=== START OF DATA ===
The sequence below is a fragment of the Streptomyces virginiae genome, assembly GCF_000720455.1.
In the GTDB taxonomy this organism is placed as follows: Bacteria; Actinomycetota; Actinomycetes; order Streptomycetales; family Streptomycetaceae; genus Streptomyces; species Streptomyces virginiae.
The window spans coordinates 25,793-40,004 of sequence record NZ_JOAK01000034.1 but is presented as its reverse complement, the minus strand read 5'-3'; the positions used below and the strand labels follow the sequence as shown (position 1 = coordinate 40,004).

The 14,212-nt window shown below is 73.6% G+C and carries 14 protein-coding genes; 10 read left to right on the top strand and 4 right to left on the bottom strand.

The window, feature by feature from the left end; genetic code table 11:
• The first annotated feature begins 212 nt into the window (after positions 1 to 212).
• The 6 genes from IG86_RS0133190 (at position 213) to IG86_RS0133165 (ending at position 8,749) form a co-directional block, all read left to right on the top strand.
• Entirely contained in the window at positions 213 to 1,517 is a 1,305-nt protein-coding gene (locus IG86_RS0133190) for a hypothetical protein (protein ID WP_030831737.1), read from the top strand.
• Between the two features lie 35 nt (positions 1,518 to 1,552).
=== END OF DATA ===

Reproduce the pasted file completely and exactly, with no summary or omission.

The sequence below is a fragment of the Streptomyces virginiae genome, assembly GCF_000720455.1.
In the GTDB taxonomy this organism is placed as follows: Bacteria; Actinomycetota; Actinomycetes; order Streptomycetales; family Streptomycetaceae; genus Streptomyces; species Streptomyces virginiae.
The window spans coordinates 25,793-40,004 of sequence record NZ_JOAK01000034.1 but is presented as its reverse complement, the minus strand read 5'-3'; the positions used below and the strand labels follow the sequence as shown (position 1 = coordinate 40,004).

The 14,212-nt window shown below is 73.6% G+C and carries 14 protein-coding genes; 10 read left to right on the top strand and 4 right to left on the bottom strand.

The window, feature by feature from the left end; genetic code table 11:
• The first annotated feature begins 212 nt into the window (after positions 1 to 212).
• The 6 genes from IG86_RS0133190 (at position 213) to IG86_RS0133165 (ending at position 8,749) form a co-directional block, all read left to right on the top strand.
• Entirely contained in the window at positions 213 to 1,517 is a 1,305-nt protein-coding gene (locus IG86_RS0133190) for a hypothetical protein (protein ID WP_030831737.1), read from the top strand.
• Between the two features lie 35 nt (positions 1,518 to 1,552).